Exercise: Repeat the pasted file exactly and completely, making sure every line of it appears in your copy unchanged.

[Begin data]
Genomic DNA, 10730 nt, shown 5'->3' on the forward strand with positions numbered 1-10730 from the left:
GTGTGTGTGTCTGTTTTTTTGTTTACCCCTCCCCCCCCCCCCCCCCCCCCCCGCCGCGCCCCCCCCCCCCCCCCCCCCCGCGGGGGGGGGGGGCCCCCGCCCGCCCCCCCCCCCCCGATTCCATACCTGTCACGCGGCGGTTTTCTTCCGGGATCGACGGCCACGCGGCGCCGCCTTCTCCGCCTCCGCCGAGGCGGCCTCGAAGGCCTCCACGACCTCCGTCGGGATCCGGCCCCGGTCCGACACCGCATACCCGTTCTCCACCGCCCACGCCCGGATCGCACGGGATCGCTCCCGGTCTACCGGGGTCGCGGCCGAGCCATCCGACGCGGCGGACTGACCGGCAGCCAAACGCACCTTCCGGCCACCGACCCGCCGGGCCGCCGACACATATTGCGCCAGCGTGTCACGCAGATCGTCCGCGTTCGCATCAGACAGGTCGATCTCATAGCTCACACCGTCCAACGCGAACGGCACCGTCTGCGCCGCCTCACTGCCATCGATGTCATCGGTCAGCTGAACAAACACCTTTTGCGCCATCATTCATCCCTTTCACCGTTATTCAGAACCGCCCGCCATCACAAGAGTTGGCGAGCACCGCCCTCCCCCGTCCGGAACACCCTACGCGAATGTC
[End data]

Genomic DNA, 10730 nt, shown 5'->3' on the forward strand with positions numbered 1-10730 from the left:
GTGTGTGTGTCTGTTTTTTTGTTTACCCCTCCCCCCCCCCCCCCCCCCCCCCGCCGCGCCCCCCCCCCCCCCCCCCCCCGCGGGGGGGGGGGGCCCCCGCCCGCCCCCCCCCCCCCGATTCCATACCTGTCACGCGGCGGTTTTCTTCCGGGATCGACGGCCACGCGGCGCCGCCTTCTCCGCCTCCGCCGAGGCGGCCTCGAAGGCCTCCACGACCTCCGTCGGGATCCGGCCCCGGTCCGACACCGCATACCCGTTCTCCACCGCCCACGCCCGGATCGCACGGGATCGCTCCCGGTCTACCGGGGTCGCGGCCGAGCCATCCGACGCGGCGGACTGACCGGCAGCCAAACGCACCTTCCGGCCACCGACCCGCCGGGCCGCCGACACATATTGCGCCAGCGTGTCACGCAGATCGTCCGCGTTCGCATCAGACAGGTCGATCTCATAGCTCACACCGTCCAACGCGAACGGCACCGTCTGCGCCGCCTCACTGCCATCGATGTCATCGGTCAGCTGAACAAACACCTTTTGCGCCATCATTCATCCCTTTCACCGTTATTCAGAACCGCCCGCCATCACAAGAGTTGGCGAGCACCGCCCTCCCCCGTCCGGAACACCCTACGCGAATGTC